Lots of teachers say they believe that all kids can learn to read, but are we acting on that belief as much as we can? How many of us are putting forth our best effort to make literacy happen for each and every kid in our classroom? Or do we make excuses for some kids:
*His parents don’t speak English, so he’s always going to have problems with reading. There’s no one at home to help him.
*She came to us from another school where the instruction was not good enough for those first few years. Now how am I supposed to catch her up for all that lost time?
*My struggling readers get pulled out for so many things that they are never in my room when I need to meet with their group.
*He qualified for LD, so there’s not too much I can do as his classroom teacher.
*Her older brother was a slow reader. She’s just like him.
And on it goes. Instead of thinking of reasons why this child will never be a proficient reader, let’s start participating in the problem solving.
Recently I read an article that Katie recommended to me, “What At-Risk Readers Need” by Richard Allington. You can find it in Educational Leadership, March 2011. I highly suggest that everyone read it. He lists several things that are NOT working, such as, sending the hardest-to-teach kids out in the hall to read with paraprofessionals, computer programs, and overreliance on core reading programs. He mentions a few things that schools should be doing so that every student can learn to read by the end of first grade, such as more Reading Recovery (recommended by the What Works Clearinghouse) for first graders, high quality kindergarten intervention, and lots of high-success reading experiences (time spent reading books that students can read.) “At-risk readers need more expert reading instruction than we have been providing.” When Allington spoke on this topic at the recent IRA convention he refuted the complaint that there’s not enough money available to do all that needs to be done by saying, “The money is there; we’re just not spending our money in the right ways.”
I’ve been thinking about this article and Allington’s sessions at IRA a lot this week. Please find that article and share it with some teachers and administrators at your school and let us know your thoughts.
I love this post! As a teacher of upper elementary, I had a defining moment this year as I learned firsthand that all are capable of learning to read by teaching a 50 yr. man to read. He taught me to be responsive to him as a reader; to seek out what works in teaching reading. (Marie Clay/Allington)
Education failed Robin in the 60’s; we are still doing that in 2011 because we are not empowering teachers to be expert reading teachers as Allington states. No computers, no pull-outs, no programs…just face to face time being responsive & knowledgeable.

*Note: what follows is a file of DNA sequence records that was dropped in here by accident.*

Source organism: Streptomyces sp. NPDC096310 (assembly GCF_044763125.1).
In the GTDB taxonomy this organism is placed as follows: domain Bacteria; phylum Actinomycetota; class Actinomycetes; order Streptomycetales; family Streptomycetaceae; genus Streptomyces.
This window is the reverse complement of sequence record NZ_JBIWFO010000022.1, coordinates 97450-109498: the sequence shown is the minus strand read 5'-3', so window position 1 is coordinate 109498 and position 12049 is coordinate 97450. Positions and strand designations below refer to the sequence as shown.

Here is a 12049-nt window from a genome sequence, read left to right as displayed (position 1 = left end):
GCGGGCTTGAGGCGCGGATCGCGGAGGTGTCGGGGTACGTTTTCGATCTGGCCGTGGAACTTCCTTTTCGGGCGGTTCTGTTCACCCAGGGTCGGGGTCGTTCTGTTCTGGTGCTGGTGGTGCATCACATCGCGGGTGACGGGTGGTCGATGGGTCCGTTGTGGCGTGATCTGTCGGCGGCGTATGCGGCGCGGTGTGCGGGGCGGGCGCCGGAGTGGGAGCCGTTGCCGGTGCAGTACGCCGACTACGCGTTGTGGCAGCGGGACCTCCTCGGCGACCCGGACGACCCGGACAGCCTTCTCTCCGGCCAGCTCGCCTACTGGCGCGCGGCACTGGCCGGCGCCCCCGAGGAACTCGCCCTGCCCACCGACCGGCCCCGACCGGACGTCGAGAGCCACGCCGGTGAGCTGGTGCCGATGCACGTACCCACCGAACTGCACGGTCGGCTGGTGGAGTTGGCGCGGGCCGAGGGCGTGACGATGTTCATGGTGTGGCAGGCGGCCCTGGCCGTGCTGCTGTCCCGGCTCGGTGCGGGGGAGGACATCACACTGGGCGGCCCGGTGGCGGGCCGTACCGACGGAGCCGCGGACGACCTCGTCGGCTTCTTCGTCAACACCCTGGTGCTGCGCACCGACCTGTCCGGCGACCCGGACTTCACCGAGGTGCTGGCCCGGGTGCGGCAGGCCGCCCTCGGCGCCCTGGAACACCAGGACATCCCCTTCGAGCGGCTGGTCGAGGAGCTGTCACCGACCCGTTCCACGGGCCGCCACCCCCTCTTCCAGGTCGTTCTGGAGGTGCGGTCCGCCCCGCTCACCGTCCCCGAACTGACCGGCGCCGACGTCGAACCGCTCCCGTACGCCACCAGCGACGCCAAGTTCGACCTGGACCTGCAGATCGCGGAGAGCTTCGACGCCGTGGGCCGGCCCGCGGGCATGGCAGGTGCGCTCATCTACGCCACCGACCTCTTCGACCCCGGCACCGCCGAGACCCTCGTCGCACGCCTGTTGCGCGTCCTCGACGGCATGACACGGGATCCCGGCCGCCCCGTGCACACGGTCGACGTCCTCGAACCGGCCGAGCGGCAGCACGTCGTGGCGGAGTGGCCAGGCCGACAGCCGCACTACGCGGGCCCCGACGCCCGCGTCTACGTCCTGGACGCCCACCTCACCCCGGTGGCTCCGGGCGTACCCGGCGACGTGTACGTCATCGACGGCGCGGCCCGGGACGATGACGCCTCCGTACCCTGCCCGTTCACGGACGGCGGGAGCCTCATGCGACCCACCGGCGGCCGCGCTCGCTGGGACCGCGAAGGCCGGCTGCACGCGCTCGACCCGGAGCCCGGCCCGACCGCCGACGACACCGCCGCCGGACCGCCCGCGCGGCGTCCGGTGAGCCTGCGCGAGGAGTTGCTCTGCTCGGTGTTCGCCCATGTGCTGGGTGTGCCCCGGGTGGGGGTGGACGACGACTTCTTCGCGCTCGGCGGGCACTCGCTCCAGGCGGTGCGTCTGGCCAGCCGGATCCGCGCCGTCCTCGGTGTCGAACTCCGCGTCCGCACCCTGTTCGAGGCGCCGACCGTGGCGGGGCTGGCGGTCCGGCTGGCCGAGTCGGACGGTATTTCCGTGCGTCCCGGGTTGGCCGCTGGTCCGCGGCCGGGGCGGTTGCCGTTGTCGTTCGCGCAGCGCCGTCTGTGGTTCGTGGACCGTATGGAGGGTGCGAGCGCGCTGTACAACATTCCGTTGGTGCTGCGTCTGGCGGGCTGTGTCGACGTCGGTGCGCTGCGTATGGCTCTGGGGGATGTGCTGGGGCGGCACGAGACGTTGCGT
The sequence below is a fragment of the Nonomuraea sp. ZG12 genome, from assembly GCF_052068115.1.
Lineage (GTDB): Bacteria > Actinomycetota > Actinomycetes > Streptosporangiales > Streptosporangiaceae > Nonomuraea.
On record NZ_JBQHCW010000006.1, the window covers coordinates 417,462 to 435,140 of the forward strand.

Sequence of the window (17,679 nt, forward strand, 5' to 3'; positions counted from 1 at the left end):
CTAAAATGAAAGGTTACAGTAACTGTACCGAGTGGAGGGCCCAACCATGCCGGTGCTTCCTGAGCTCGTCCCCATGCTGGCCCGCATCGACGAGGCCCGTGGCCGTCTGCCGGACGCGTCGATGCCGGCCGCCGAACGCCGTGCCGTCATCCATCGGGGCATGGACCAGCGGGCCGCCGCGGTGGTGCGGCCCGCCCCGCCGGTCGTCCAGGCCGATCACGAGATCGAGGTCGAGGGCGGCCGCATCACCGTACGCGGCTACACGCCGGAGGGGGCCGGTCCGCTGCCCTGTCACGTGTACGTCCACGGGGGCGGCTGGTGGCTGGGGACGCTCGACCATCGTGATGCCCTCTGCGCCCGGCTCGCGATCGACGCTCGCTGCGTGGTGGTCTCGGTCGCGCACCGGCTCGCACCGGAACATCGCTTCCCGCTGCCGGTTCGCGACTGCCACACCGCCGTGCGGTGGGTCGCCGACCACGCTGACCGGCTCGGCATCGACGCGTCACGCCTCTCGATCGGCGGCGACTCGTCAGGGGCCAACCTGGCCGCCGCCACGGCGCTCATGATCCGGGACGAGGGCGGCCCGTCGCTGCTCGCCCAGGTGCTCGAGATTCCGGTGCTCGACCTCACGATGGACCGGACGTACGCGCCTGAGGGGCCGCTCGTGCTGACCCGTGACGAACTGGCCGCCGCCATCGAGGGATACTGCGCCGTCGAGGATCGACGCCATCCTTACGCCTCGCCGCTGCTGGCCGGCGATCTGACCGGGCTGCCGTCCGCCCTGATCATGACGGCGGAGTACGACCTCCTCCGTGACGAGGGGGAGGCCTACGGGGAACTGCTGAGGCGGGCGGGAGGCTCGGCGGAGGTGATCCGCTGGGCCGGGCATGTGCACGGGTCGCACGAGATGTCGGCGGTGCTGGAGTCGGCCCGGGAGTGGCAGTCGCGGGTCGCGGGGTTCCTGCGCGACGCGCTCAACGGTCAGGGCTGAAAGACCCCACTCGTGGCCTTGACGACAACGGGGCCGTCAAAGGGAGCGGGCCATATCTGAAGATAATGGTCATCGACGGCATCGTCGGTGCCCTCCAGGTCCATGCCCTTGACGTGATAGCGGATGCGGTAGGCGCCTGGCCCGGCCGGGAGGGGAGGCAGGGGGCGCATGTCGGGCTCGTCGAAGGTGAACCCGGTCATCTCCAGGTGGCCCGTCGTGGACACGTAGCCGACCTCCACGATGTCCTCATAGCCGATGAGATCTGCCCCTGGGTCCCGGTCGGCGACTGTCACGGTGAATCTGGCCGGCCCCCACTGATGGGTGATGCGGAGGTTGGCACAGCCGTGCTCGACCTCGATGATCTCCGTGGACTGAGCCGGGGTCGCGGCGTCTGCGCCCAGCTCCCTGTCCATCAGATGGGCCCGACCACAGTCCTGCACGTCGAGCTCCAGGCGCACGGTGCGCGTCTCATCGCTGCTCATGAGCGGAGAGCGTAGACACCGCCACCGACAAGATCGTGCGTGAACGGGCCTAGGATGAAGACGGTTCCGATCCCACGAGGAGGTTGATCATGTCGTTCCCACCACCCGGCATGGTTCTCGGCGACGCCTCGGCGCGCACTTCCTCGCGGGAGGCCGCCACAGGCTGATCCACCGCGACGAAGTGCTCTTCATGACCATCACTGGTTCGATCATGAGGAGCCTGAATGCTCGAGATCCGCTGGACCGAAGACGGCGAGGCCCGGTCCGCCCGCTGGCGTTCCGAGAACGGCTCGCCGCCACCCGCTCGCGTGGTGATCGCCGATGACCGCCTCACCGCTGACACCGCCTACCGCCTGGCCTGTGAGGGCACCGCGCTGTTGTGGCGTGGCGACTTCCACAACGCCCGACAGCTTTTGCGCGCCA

Robin is my icon for RTI. I look at non/low readers; see Robin years ago calling out for someone to teach him to read. He had to wait 45 yrs. to show the world & educators that he has always been capable of reading.
My sadness is that it took 21 yrs. of my career to experience this belief that all can read. But my joy is that I will spend the remainder of my career empowering teachers with this belief and by offering strategies to make it happen.
Lyman Hall Elementary
Three cheers for Dr. Allington!!!! I, too, got to sit in on one of his sessions at IRA. He was GREAT!!!!!!!!!!!!!! The entire crowd cheered and clapped for his comments. I loved the one about taking all the copy machines, worksheets and workbooks OUT of schools….loved it!!! And how money spent on that stuff could buy so many BOOKS!!!!! If we are all applauding…what is wrong with our schools??!!!! We were FORCED to use the basal this year…and I quietly put it aside as the year went on because it was NOT helping my struggling readers. I could just cry for our children, our education system is a mess and in Florida…well lets just start building more prisons….what will it take for politicians and the greedy publishing companies to get out of education…
sorry for the vent. But Allington was awesome.
I am planning on sharing that article with my principal because I have had enough of having to do things that do NOT work.
Friend from the past – Josie. Loved your book Catching Readers Before They Fall. I am a Literacy Teacher at a school in Colorado. My friend follows your blog and we would love the article that you referred to in this post. Unfortunately no one at my school takes that publication and we were wondering if you could send it to us so we can spread the good news of teaching our kids.
You’re the best (and famous)
Thanks for your comment Sherry. You sure do write with PASSION. And I certainly see why.
I’m glad that you mentioned this article. I just downloaded a copy and look forward to reading it. It will fit in well for my dissertation review of literature as well.
I just wanted to come back and comment again that I ended up buying Allington’s book What Readers Matters for Struggling Readers, 3rd edition, and I absolutely loved it. Based on how powerful you found his presentation, I am sure that you would enjoy the book as well. I blogged about it here: http://snapshotsofmrsv.blogspot.com/2011/07/what-really-matter-for-struggling.html
Mrs. V –
Thanks for alerting everyone to Allington’s book “What Really Matters…” with your post. It’s a very powerful statement that every teacher should note. I can see why that book is in it’s third edition. Yes, both Katie and I have read it, but thanks for the reminder — revisiting it is always a great idea.